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Portulaca Care

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Portulaca Care

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Overview

Portulaca grandiflora, also known as moss rose, is a succulent annual that can be used in a variety of gardening landscapes and designs. This easy-to-grow flower features interesting foliage and bright blooms. Use portulaca to fill in small spaces or to add visual interest to an otherwise bleak arid area.

Description

Moss rose is a low-growing succulent plant that spreads up to 2 feet. According to the University of Florida Cooperative Extension, portulaca grows in a circular pattern and features green oval foliage and showy blooms. The flowers are pink, yellow, white, red, purple, lavender or salmon in color and some varieties close their petals when the sun goes down.

History

Portulaca was originally found near the foot of the Andes Mountains. The University of Arkansas Division of Agriculture states that portulaca was cultivated for bedding use in the1820's by Dr. John Gillies. "Gillies found the plants in sandy soil, where 'they grew in great profusion, giving to the ground over which they were spread a rich purple hue, here and there marked with spots of an orange color, from the orange-colored variety,'" the website states. Gillies also cultivated other flower bed staples such as the petunia, salvia and verbena.

Growing Conditions

The American Horticultural Society's Great Plant Guide states that portulaca grandiflora was "bred to thrive in less than ideal conditions." Moss rose is a succulent plant that will perform well in dry, sandy soil conditions. In addition, this flower enjoys full sun throughout hardiness zones 5 through 11. However, excess water will cause moss rose to rot and precautions should be taken to avoid allowing water to sit on the plant's leaves and blooms.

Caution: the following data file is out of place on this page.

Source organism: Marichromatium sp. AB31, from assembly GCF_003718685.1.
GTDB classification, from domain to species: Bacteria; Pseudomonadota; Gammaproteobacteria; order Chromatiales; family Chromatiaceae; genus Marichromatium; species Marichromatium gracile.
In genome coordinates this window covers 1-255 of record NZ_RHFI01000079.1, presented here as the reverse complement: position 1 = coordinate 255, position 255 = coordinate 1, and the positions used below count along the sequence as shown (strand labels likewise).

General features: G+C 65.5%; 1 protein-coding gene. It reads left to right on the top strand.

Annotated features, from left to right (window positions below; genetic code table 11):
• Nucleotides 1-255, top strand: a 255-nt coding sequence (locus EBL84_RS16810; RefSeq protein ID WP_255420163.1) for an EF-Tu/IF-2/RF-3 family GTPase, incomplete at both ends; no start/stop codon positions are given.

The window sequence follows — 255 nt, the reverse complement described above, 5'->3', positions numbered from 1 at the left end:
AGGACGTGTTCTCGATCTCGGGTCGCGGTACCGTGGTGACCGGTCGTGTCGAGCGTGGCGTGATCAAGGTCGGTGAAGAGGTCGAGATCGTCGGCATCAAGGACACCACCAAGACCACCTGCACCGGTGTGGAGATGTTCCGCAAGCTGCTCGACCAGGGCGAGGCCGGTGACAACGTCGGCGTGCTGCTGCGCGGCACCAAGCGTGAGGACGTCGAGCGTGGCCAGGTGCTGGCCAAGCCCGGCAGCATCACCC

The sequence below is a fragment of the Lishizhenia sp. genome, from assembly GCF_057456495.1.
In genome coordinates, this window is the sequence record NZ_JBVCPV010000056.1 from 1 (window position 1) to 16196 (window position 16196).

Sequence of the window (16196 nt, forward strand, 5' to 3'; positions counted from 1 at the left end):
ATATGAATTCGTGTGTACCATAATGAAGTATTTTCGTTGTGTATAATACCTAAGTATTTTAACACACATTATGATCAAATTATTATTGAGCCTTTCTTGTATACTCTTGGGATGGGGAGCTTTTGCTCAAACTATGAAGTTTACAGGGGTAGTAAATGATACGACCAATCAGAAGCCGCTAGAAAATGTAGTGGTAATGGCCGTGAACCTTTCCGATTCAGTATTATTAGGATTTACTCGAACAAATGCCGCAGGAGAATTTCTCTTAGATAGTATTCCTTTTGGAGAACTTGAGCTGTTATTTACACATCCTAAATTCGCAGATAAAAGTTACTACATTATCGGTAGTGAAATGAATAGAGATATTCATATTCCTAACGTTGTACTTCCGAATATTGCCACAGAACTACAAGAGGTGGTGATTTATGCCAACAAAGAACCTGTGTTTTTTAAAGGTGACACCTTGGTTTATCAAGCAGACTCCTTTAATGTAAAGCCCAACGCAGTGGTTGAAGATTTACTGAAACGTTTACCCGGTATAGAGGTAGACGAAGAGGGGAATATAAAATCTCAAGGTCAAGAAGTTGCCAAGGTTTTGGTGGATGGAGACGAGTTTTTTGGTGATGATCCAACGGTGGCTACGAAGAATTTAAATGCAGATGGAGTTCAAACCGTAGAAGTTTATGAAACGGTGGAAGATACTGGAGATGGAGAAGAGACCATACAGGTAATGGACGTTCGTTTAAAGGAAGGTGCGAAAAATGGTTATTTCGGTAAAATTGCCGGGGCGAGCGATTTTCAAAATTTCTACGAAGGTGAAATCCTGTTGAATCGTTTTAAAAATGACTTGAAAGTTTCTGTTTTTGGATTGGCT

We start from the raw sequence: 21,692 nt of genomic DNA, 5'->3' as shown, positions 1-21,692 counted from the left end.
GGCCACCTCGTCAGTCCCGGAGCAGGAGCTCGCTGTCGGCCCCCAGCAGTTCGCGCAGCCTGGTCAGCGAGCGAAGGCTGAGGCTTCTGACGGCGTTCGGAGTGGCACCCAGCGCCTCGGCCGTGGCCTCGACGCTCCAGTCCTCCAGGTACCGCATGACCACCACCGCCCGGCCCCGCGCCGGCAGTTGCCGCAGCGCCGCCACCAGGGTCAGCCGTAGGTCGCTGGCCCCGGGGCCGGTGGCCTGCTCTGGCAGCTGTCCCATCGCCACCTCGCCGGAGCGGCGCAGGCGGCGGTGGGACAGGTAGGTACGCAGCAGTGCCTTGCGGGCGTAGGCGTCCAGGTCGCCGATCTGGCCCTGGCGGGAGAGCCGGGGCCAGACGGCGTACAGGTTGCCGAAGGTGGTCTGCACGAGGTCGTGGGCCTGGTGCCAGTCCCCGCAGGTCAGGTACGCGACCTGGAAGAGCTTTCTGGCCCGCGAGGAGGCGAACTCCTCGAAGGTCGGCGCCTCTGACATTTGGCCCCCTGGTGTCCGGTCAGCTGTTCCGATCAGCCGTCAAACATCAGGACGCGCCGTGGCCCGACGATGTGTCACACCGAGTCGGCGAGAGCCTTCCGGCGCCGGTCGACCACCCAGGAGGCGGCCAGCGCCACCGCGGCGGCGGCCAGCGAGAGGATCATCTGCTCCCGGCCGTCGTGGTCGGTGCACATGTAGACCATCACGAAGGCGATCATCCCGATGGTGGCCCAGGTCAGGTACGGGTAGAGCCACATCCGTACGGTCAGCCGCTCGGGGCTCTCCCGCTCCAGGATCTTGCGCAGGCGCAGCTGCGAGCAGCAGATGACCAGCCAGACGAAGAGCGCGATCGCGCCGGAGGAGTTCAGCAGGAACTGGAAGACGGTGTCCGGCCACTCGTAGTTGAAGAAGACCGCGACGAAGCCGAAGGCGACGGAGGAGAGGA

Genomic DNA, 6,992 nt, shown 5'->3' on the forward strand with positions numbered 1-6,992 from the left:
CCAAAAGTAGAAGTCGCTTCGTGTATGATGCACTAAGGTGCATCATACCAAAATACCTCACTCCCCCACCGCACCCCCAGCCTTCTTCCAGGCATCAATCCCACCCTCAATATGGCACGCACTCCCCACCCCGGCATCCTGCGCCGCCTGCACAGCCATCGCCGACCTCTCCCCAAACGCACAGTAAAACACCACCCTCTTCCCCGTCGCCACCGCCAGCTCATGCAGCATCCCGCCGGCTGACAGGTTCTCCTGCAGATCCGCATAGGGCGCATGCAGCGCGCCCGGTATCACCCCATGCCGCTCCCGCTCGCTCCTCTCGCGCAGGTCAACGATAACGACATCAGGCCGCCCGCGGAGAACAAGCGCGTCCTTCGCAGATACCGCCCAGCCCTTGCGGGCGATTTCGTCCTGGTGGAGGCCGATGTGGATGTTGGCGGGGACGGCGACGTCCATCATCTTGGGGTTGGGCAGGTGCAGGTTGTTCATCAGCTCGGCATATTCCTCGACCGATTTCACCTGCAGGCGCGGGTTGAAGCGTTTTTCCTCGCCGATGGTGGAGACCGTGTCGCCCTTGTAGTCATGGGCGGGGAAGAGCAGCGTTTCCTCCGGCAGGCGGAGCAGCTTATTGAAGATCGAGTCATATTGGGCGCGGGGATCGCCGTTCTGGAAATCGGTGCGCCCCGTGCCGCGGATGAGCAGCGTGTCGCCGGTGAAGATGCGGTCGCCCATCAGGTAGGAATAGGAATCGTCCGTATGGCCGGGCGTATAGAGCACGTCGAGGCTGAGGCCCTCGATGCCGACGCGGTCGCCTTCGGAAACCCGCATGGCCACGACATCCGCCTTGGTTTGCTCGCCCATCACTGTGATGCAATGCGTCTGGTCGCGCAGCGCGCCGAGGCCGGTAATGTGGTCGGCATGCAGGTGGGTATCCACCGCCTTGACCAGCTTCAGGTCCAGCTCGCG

Uses

Portulaca can be used in a wide variety of ways. According to the Great Plant Guide, portulaca is a great choice for dry slopes because this plant will spread, stays close to the ground and requires little maintenance. However, moss rose can also be used in hanging baskets and flower pots, as a border or edging plant, and in rock gardens.

Planting

Portulaca is an annual and must be replanted each year. However, some plants will drop seeds that may survive a mild winter and sprout in the spring. Michigan State University Extension states that moss rose is often directly seeded in the garden. "Scatter the seeds on the soil surface then lightly rake them in," the website says. It takes portulaca approximately 10 to 14 days to germinate once the weather has reached 70 degrees. Portulaca can also be purchased and transplanted into the garden. Place established plants approximately 10 inches apart to create full clusters of moss rose.

Keywords: moss rose, portulaca uses, portulaca history

About this Author

Leah Deitz has been writing alternative health and environmental-related articles for five years. She began her writing career at a small newspaper covering city politics but turned to environmental concerns after beginning her freelance career. When she is not exploring the trails and outdoors of the East Coast, Deitz writes for a number of websites including eHow.com, Trails.com and Associated Content.